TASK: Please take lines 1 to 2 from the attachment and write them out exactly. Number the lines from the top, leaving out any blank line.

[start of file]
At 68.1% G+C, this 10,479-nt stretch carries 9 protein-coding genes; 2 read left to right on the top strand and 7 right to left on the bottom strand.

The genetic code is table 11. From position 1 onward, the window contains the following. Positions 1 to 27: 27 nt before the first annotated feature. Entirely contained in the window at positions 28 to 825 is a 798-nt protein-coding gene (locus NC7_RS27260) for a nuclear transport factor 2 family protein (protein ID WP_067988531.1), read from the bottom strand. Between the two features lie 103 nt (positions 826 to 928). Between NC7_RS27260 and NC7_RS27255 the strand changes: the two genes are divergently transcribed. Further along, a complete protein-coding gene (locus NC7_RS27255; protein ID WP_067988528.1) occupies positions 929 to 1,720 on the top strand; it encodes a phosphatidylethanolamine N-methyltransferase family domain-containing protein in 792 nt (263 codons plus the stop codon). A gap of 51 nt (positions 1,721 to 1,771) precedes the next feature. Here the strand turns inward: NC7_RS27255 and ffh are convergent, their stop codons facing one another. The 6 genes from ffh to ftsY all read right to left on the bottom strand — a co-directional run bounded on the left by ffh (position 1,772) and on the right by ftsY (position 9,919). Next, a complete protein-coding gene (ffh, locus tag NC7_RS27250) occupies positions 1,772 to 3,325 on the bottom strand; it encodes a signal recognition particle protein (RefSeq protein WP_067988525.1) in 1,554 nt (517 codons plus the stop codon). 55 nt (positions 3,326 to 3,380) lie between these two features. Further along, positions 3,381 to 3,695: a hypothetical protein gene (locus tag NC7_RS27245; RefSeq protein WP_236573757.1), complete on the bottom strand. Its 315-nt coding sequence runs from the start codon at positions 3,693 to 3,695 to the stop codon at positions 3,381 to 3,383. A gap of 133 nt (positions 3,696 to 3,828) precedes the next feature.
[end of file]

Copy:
At 68.1% G+C, this 10,479-nt stretch carries 9 protein-coding genes; 2 read left to right on the top strand and 7 right to left on the bottom strand.

The genetic code is table 11. From position 1 onward, the window contains the following. Positions 1 to 27: 27 nt before the first annotated feature. Entirely contained in the window at positions 28 to 825 is a 798-nt protein-coding gene (locus NC7_RS27260) for a nuclear transport factor 2 family protein (protein ID WP_067988531.1), read from the bottom strand. Between the two features lie 103 nt (positions 826 to 928). Between NC7_RS27260 and NC7_RS27255 the strand changes: the two genes are divergently transcribed. Further along, a complete protein-coding gene (locus NC7_RS27255; protein ID WP_067988528.1) occupies positions 929 to 1,720 on the top strand; it encodes a phosphatidylethanolamine N-methyltransferase family domain-containing protein in 792 nt (263 codons plus the stop codon). A gap of 51 nt (positions 1,721 to 1,771) precedes the next feature. Here the strand turns inward: NC7_RS27255 and ffh are convergent, their stop codons facing one another. The 6 genes from ffh to ftsY all read right to left on the bottom strand — a co-directional run bounded on the left by ffh (position 1,772) and on the right by ftsY (position 9,919). Next, a complete protein-coding gene (ffh, locus tag NC7_RS27250) occupies positions 1,772 to 3,325 on the bottom strand; it encodes a signal recognition particle protein (RefSeq protein WP_067988525.1) in 1,554 nt (517 codons plus the stop codon). 55 nt (positions 3,326 to 3,380) lie between these two features. Further along, positions 3,381 to 3,695: a hypothetical protein gene (locus tag NC7_RS27245; RefSeq protein WP_236573757.1), complete on the bottom strand. Its 315-nt coding sequence runs from the start codon at positions 3,693 to 3,695 to the stop codon at positions 3,381 to 3,383. A gap of 133 nt (positions 3,696 to 3,828) precedes the next feature.